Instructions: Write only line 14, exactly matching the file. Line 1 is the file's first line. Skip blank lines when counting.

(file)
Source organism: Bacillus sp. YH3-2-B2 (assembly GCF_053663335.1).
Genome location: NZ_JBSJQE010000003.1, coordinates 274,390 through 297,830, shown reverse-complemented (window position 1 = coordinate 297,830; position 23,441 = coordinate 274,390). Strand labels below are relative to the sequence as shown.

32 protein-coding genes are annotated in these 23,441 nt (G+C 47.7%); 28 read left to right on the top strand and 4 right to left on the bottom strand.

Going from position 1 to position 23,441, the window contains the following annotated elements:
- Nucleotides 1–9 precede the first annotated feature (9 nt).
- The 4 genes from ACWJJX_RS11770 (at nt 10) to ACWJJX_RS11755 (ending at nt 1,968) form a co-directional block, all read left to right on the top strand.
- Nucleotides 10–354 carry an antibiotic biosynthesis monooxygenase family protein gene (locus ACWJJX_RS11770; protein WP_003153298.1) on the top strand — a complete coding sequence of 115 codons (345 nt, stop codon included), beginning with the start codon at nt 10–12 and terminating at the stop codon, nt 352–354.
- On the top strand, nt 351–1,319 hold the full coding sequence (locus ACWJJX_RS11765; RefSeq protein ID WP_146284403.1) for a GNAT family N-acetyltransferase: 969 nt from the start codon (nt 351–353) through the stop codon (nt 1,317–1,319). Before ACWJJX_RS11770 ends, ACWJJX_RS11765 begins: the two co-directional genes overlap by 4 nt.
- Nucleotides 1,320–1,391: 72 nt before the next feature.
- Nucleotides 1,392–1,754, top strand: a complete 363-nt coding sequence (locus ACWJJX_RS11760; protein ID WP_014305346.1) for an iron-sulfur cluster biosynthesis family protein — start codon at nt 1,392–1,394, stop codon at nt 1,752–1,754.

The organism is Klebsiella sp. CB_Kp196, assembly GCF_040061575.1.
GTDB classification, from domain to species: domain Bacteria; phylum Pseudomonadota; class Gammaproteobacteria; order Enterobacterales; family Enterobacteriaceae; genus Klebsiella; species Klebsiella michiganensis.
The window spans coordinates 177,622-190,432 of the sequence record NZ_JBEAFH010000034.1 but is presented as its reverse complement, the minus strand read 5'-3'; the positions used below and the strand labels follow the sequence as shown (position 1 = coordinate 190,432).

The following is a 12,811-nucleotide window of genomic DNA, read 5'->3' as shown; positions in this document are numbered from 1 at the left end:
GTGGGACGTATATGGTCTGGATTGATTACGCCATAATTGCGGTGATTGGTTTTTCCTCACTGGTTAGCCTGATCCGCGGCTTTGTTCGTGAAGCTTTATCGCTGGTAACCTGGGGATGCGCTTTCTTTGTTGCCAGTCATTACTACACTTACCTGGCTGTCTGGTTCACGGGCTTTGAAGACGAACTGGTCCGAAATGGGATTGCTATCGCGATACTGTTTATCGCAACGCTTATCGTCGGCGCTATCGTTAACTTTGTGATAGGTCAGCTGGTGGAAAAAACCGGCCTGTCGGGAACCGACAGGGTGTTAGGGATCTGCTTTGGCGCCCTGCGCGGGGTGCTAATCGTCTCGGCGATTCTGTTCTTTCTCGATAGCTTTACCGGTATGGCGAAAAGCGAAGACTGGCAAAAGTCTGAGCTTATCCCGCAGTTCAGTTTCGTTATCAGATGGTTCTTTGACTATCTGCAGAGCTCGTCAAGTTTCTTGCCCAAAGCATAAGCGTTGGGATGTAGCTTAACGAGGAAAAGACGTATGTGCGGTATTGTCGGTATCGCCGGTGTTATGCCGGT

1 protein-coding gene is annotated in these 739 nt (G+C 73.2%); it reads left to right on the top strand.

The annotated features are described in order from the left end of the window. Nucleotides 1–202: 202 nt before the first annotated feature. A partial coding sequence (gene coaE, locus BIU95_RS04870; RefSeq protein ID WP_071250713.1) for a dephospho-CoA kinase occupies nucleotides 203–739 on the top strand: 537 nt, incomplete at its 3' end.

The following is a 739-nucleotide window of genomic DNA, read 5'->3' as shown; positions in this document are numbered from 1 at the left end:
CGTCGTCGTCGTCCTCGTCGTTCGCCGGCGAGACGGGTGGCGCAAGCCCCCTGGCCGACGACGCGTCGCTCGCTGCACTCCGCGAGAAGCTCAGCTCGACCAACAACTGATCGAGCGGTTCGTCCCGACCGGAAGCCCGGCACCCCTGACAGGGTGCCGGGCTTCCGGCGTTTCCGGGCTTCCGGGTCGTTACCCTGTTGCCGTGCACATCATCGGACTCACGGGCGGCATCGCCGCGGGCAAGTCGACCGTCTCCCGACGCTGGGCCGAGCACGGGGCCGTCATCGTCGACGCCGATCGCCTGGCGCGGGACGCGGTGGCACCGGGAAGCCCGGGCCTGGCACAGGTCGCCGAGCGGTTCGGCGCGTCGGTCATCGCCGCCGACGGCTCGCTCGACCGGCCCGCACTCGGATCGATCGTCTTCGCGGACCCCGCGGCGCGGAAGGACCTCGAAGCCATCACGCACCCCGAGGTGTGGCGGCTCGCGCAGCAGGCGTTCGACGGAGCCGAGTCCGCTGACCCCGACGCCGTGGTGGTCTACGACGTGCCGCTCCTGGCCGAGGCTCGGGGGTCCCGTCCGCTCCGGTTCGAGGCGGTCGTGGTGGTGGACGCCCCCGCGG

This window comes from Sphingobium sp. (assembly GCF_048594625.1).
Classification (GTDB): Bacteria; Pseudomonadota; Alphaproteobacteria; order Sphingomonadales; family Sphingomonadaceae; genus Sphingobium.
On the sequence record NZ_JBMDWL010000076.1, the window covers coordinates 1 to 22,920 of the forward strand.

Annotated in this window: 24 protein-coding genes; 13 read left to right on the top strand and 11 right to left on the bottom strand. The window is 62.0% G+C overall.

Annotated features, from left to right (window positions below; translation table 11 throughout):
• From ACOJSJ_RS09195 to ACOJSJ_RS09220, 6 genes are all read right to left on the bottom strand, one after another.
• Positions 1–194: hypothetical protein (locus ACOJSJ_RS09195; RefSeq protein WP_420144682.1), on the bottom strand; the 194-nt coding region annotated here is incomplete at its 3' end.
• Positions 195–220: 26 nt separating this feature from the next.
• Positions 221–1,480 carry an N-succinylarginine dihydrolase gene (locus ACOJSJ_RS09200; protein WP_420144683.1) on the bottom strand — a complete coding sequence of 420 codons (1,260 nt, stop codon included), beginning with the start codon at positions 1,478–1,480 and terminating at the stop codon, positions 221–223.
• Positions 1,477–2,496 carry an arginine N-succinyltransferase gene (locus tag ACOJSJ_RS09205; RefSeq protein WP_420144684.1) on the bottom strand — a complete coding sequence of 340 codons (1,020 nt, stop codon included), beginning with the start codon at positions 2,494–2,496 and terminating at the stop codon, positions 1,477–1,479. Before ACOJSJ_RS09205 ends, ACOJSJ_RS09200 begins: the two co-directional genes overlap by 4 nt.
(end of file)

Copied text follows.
The following is a 12,811-nucleotide window of genomic DNA, read 5'->3' as shown; positions in this document are numbered from 1 at the left end: